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Volume 671: debated on Thursday 13 February 2020

1. What steps his Department is taking to help support the roll-out of (a) full-fibre and (b) gigabit-capable broadband to homes and businesses throughout the UK by 2025. (900773)

3. What steps his Department is taking to help support the roll-out of (a) full-fibre and (b) gigabit-capable broadband to homes and businesses throughout the UK by 2025. (900776)

5. What steps his Department is taking to help support the roll-out of (a) full-fibre and (b) gigabit-capable broadband to homes and businesses throughout the UK by 2025. (900778)

6. What steps his Department is taking to help support the roll-out of (a) full-fibre and (b) gigabit-capable broadband to homes and businesses throughout the UK by 2025. (900779)

Gigabit broadband roll-out is accelerating, and as a result of the steps that the Government are taking, full-fibre coverage has doubled in the past year. We have introduced legislation to make it easier for operators to deploy broadband in blocks of flats and will legislate to mandate gigabit connectivity in new builds, while providing £5 billion of funding to support the roll-out in hard-to-reach areas.

I was delighted when this one nation Government announced a £5 billion package to roll out broadband to the hardest-to-reach areas, but can the Minister tell us when we will see that money being put into action, so that places such as west Oxfordshire can benefit?

As my hon. Friend knows, through our rural gigabit connectivity programme we are already putting £200 million into some of the hardest-to-reach places, not least in west Oxfordshire. The £5 billion of funding, which we will talk about in much greater detail in the Budget and beyond, will see us work with local authorities, particularly in areas such as west Oxfordshire, to get this broadband rolled out there as quickly as possible.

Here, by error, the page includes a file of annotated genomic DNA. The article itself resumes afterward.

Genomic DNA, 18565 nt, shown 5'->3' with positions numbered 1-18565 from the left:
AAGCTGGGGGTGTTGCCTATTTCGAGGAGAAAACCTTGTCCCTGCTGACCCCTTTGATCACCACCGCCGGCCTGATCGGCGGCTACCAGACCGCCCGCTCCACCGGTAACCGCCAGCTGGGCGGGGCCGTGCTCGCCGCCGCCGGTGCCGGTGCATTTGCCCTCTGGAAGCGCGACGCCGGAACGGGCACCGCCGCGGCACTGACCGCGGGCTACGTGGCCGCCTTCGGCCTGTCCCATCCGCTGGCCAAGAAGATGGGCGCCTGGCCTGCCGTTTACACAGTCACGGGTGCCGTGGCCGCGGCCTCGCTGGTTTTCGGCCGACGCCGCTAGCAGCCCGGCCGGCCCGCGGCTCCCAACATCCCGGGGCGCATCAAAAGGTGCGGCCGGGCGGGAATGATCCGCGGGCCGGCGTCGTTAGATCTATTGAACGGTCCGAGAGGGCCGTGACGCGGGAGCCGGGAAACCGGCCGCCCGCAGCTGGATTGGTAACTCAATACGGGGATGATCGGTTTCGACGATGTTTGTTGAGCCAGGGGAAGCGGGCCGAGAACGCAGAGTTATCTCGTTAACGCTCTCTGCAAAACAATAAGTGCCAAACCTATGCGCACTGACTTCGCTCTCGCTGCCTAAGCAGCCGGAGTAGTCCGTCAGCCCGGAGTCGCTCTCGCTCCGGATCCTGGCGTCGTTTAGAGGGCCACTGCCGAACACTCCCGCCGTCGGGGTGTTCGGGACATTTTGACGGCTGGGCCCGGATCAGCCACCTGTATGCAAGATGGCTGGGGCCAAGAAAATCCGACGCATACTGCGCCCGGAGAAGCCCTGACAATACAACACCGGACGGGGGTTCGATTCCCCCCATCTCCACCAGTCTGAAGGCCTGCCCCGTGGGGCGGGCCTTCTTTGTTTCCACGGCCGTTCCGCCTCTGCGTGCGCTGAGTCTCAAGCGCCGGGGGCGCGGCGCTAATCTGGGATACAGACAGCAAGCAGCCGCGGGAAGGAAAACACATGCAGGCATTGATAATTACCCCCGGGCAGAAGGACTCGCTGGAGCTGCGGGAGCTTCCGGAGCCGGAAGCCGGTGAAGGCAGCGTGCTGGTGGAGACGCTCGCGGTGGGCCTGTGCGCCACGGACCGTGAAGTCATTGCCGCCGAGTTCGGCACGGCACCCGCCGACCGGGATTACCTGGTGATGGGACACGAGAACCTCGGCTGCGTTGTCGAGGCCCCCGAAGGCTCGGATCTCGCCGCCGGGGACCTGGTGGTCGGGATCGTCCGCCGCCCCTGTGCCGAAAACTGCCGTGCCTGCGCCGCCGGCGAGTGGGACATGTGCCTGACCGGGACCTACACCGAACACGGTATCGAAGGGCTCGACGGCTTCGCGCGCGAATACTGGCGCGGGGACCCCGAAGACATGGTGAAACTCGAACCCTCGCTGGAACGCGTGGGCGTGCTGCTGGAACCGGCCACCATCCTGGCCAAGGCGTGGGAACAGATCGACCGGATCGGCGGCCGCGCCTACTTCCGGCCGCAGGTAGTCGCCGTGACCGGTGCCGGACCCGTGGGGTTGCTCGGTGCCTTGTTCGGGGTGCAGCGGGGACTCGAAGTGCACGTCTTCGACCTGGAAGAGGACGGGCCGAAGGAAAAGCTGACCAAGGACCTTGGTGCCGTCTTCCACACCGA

Does my hon. Friend agree that no business should be held back because of poor broadband infrastructure? Can he confirm that this one nation Conservative Government are making record investment in levelling up digital infrastructure?

I can. The value of superfast and gigabit broadband to businesses is enormous, and it will allow the businesses of the future to power this country’s economy. It is the fact that those benefits can be shared so widely that makes the £5 billion Government investment so valuable.

The percentage of residents without access to superfast broadband in Banff and Buchan has decreased from 18% to 16% in the last two years, but that is still far too many and nowhere near fast enough in both senses. In 2020, decent broadband is a necessity for everyone in my constituency, not a luxury. Can the Minister assure me and my constituents that the Government will do all they can, including keeping up pressure on the Scottish Government, to accelerate the roll-out of superfast broadband to my constituents?

Like my hon. Friend, I welcome the progress that has been made in his constituency, but there is more to do. I recently spoke with my Scottish counterpart, Paul Wheelhouse, and the sense that we can work together to deliver this vital programme means that perhaps in Scotland we can have more broadband and less party politics.